sweetened dried and canned fruit, vegetables and corn

unsweetened juice, smoothies and shakes, sports drinks, gel

sweetened, low-fat dairy and non-dairy milk and yogurts

These foods should not be a major part of the everyday diet but can be beneficial around training as they provide a compact source of carbohydrates. They can be eaten 1-3 hours prior to training sessions.
Low pastries, cake, cookies, digestives, bars, chips, candy and chocolate

marmalade, jam, fruit gelatin, fruit preservatives

sweetened beverages, sodas, soft drinks and juices

milk shakes, ice cream, frozen yogurt (dairy and non-dairy)

Foods with a low amount of nutrients per calorie should only be eaten rarely. They provide “empty calories”, i.e. lots of calories but low amounts of vitamins, minerals and antioxidants. They should not be eaten around training sessions.

When do you need carbohydrates?

Higher levels of training frequency, duration and intensity increase carbohydrate needs. Depending on individual factors, the intake of carbohydrates before, during or after exercise can be optimized. A well-defined dietary strategy ensures that the timing of the carbohydrate is best suited to fuel the training. The following table shows a general guideline to get started with optimizing an athlete’s carbohydrate intake.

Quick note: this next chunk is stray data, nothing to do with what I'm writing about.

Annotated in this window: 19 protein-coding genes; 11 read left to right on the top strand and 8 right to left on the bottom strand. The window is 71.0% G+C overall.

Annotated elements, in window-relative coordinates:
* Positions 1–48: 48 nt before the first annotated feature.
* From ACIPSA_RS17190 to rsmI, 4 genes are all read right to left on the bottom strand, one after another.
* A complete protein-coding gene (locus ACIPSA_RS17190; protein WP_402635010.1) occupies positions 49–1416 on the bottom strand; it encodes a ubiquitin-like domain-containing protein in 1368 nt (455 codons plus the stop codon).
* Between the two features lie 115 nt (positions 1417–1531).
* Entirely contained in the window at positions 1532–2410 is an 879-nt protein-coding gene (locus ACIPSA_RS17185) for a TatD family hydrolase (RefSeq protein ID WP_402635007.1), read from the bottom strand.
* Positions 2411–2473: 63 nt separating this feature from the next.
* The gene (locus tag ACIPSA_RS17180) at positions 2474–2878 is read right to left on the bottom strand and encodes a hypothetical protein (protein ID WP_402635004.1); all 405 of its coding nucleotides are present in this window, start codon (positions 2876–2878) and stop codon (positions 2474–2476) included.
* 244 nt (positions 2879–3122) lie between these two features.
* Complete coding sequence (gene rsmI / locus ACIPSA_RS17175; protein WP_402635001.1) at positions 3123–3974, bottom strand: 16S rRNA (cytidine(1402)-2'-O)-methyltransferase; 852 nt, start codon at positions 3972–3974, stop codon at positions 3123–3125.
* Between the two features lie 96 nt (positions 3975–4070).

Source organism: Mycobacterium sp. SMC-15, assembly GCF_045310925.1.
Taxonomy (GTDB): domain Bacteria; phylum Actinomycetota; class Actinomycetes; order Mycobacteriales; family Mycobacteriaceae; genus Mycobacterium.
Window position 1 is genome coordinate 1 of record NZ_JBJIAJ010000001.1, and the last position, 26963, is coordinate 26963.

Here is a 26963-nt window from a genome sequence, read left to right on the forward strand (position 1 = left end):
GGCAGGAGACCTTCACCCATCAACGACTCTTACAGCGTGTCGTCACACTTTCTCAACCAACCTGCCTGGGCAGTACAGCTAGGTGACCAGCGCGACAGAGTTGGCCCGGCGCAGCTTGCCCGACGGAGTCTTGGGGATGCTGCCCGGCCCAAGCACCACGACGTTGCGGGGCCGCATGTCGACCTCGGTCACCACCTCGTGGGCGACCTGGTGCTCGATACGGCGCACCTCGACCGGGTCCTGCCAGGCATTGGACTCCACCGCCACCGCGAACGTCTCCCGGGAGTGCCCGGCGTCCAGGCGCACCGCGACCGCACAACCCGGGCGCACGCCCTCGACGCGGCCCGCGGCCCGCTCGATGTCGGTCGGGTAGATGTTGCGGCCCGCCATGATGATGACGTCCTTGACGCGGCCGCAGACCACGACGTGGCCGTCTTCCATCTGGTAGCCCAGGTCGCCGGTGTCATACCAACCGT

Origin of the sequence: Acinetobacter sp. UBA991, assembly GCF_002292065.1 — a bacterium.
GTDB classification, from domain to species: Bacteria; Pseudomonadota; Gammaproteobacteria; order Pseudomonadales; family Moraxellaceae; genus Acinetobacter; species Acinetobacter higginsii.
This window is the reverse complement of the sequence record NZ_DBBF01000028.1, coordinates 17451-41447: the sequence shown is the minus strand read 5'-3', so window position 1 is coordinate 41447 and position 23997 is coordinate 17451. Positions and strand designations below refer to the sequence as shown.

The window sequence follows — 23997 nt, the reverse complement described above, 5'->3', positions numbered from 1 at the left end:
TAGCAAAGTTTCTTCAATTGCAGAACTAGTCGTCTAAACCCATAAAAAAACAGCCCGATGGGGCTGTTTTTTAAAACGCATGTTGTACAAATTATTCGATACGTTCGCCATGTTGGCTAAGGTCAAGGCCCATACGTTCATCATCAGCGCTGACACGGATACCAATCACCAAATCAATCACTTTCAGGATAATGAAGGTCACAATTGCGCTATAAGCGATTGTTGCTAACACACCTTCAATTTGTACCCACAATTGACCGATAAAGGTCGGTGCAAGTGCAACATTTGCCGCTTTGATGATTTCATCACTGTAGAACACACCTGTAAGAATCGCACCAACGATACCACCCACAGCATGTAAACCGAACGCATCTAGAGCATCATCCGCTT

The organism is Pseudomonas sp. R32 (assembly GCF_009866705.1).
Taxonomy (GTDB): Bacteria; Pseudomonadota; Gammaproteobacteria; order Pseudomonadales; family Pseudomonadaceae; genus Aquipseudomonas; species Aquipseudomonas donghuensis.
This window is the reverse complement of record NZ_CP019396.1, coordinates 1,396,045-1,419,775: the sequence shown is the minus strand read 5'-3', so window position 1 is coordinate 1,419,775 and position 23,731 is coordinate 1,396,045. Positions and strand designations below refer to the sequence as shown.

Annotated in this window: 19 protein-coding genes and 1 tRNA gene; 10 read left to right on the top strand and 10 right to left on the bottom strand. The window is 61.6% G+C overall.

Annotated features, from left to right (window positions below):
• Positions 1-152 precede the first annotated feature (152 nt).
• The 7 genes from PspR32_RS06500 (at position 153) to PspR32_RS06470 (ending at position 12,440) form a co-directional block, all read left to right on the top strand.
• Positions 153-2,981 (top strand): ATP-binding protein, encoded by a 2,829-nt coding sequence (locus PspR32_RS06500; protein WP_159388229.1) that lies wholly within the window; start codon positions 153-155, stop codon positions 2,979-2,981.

Timing Physical Performance Situation Carbohydrate Targets
Everyday Base Diet Daily training < 90 min 7-12 g/kg 0r 3-5.5 g/lb
Before Exercise Before exercise < 60 min
Before exercise > 60 min
none needed
1-4 g/kg or 0.5-2 g/lb
During Exercise Brief training < 45 min
Moderate 45-75 min
Endurance 1-2.5 hrs
Extreme 2.5-3 hours
none needed
< 10 g
30-60 g/hr
Up to 90 g/hr
After Exercise If < 8 hrs between two high-intensity sessions 1-1.2 g/kg or 0.5-1 g/lb per hr for first 4 hrs

In very demanding training situations, such as daily high-intensity training in preparation for competition, carbohydrate loading helps optimizing training results.

Carbohydrate Loading

In preparation for exercise events that last longer than 90 minutes and require sustained high-level performance, 10-12 g carbohydrates per kg and day (or 4.5-5.5 g per lb) should be consumed for up to 2 days.

This is just a rule of thumb, however, as the concept of carbohydrate loading is highly focused on optimizing performance and must be designed for each athlete individually.

What are the most important facts on carbohydrates and performance?

  • Carbohydrates are key for mental and physical performance as they provide fuel for muscles and the brain.
  • Good carbohydrate sources for athletes are foods that are high in nutrients, such as whole grain products, fresh produce, legumes and low-fat dairy.
  • Depending on the intensity, duration and frequency of the training sessions, different amounts of carbohydrates are required to sustain a high level of performance. The higher the intensity, duration and/or frequency of an exercise, the higher is the need for appropriate carbohydrate intake.
  • Additionally, the timing of carbohydrate consummation is highly relevant for training outcomes.

The provided information serves only as a general guideline. For optimizing performance and training outcomes, individual nutrition plans should be designed.